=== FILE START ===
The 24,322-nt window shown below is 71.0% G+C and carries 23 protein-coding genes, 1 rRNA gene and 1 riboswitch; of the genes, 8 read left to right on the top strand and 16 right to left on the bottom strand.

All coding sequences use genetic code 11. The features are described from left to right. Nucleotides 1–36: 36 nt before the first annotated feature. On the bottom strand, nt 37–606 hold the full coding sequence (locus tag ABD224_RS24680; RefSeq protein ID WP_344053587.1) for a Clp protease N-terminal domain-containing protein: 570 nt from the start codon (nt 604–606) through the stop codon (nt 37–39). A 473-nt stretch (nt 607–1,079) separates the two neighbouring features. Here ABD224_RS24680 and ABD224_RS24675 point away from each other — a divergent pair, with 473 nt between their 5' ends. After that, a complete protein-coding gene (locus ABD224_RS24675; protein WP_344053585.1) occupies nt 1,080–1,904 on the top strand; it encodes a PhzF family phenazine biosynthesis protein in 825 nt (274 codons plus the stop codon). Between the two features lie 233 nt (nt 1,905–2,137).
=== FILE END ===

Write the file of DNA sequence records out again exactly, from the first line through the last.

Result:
The 24,322-nt window shown below is 71.0% G+C and carries 23 protein-coding genes, 1 rRNA gene and 1 riboswitch; of the genes, 8 read left to right on the top strand and 16 right to left on the bottom strand.

All coding sequences use genetic code 11. The features are described from left to right. Nucleotides 1–36: 36 nt before the first annotated feature. On the bottom strand, nt 37–606 hold the full coding sequence (locus tag ABD224_RS24680; RefSeq protein ID WP_344053587.1) for a Clp protease N-terminal domain-containing protein: 570 nt from the start codon (nt 604–606) through the stop codon (nt 37–39). A 473-nt stretch (nt 607–1,079) separates the two neighbouring features. Here ABD224_RS24680 and ABD224_RS24675 point away from each other — a divergent pair, with 473 nt between their 5' ends. After that, a complete protein-coding gene (locus ABD224_RS24675; protein WP_344053585.1) occupies nt 1,080–1,904 on the top strand; it encodes a PhzF family phenazine biosynthesis protein in 825 nt (274 codons plus the stop codon). Between the two features lie 233 nt (nt 1,905–2,137).